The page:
Research on the ZLB quickly made its way to policymakers. The ZLB was analyzed in a note to the FOMC in the summer of 1998 and discussed at the subsequent FOMC meeting in July.5 That discussion led to interest at the Fed in having a research conference to provide a broad set of views and perspectives on the ZLB.
This convergence in interest between researchers and policymakers resulted in a Federal Reserve conference on “Monetary Policy in a Low-Inflation Environment” held in Woodstock, Vermont, in October 1999. The conference proceedings were subsequently published in a special issue of the Journal of Money, Credit and Banking in November 2000. The goal of the conference was to bring together academic and Fed researchers and policymakers to study the implications of low inflation and the ZLB from a variety of perspectives.6
Looking back, what stands out the most from this conference was the richness and diversity of thought brought to a topic that had lain mostly dormant for many decades. There were papers on the historical experience with very low inflation and interest rates, and on financial market functioning in such an environment. The conference concluded with an international policymaker panel.Three of the conference papers were directly related to conducting monetary policy in relation to the ZLB. Specifically, Ben McCallum’s paper examined the use of the exchange rate as an additional instrument for monetary policy in the context of a model where a “portfolio balance” channel allowed for deviations from uncovered interest parity.7 In my paper with Dave Reifschneider, we explored the effects of the ZLB on the macro economy and evaluated alternative monetary policy strategies, including versions of average-inflation and price-level targeting.8 To his credit, Marvin Goodfriend went outside the box and considered three avenues to overcome the ZLB: charging negative interest rates on reserves and cash; conducting large-scale purchases of long-term securities to reduce the external finance premium; and outright monetary transfers to the public.9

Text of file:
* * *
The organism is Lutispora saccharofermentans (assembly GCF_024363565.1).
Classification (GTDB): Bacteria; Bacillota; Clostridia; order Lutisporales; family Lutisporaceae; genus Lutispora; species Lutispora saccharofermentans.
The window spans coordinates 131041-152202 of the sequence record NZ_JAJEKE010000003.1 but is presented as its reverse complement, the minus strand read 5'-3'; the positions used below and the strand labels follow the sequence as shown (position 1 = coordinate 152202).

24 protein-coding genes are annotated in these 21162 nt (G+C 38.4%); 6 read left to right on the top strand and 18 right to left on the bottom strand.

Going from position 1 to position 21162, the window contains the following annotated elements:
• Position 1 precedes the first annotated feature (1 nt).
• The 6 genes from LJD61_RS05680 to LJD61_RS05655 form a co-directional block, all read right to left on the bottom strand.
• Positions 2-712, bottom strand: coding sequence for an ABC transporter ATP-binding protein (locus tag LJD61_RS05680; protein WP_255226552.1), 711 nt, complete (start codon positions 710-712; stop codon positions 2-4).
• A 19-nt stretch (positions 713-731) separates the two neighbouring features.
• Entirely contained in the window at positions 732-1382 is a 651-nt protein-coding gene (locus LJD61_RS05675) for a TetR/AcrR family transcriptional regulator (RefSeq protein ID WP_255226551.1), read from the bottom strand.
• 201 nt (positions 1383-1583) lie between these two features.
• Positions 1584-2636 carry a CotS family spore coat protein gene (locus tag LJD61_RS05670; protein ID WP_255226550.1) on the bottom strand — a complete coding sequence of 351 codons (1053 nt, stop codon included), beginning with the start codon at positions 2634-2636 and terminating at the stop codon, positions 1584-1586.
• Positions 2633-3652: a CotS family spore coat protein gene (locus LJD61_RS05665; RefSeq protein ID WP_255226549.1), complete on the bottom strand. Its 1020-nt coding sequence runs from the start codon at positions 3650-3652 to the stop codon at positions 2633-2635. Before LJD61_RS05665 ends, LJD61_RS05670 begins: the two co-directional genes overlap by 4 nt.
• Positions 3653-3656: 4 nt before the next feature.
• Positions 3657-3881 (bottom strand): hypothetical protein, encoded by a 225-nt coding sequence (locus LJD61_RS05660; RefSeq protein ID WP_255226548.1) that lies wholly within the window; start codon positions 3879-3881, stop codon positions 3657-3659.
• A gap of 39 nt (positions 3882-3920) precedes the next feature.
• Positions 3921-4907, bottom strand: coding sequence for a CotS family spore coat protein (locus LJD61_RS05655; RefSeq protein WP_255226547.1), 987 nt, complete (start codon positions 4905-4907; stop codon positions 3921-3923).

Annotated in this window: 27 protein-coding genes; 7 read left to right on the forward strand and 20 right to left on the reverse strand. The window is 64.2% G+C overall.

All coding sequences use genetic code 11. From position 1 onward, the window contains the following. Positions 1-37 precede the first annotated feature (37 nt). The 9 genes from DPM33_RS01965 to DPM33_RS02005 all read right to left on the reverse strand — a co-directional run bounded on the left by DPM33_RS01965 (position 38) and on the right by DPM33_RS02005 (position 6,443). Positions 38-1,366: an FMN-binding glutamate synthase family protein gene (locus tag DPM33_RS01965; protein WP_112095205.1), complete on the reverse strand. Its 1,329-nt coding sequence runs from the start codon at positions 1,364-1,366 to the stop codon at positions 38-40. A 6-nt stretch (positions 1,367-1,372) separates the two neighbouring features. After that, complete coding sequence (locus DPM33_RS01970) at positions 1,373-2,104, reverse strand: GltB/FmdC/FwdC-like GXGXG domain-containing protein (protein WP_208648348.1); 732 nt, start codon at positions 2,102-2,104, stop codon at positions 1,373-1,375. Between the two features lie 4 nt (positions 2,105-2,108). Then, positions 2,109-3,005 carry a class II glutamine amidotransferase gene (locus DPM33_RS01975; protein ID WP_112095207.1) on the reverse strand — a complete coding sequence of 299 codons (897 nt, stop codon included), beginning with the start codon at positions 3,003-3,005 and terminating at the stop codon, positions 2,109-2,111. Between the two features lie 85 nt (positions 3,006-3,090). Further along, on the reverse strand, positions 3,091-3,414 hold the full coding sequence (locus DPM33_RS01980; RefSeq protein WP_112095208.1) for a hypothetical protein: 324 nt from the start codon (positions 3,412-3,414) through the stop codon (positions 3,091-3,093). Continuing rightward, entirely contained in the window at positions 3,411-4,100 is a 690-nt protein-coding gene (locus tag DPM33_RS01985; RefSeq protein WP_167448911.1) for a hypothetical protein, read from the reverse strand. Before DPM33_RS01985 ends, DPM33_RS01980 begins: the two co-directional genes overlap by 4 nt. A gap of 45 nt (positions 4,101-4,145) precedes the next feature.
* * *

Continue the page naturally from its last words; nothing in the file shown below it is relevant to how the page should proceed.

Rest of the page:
What is striking rereading these papers today is how all authors took for granted that the ZLB was a real problem that needed addressing, and how they approached it in novel and different ways. This despite the fact that the economy was in the midst of a productivity-driven boom, the longest expansion on record, and the prevailing federal funds rate was 5.25 percent. These papers and the ensuing discussions and debates planted seeds that would germinate in research and policymaking. Central banks across the globe ultimately used variations of nearly all of the tools discussed at the conference. Indeed, the topics of interest rate policies, targeting asset prices, asset purchases, and negative interest rates are among the most prominent discussions in monetary economics today.
Importantly, this research made its way straight to policymakers within a few years—a quick turnaround by central bank standards! In January 2002, Marvin, Dave, and I reprised our roles from the conference in briefings to the FOMC.10 And in June 2003, Vince Reinhart briefed the FOMC on alternative monetary policy approaches—including asset purchases and forward guidance—to mitigate the effects of the ZLB.11 This was followed by a flurry of further research by academics and central bank economists that delved deeper into these topics.12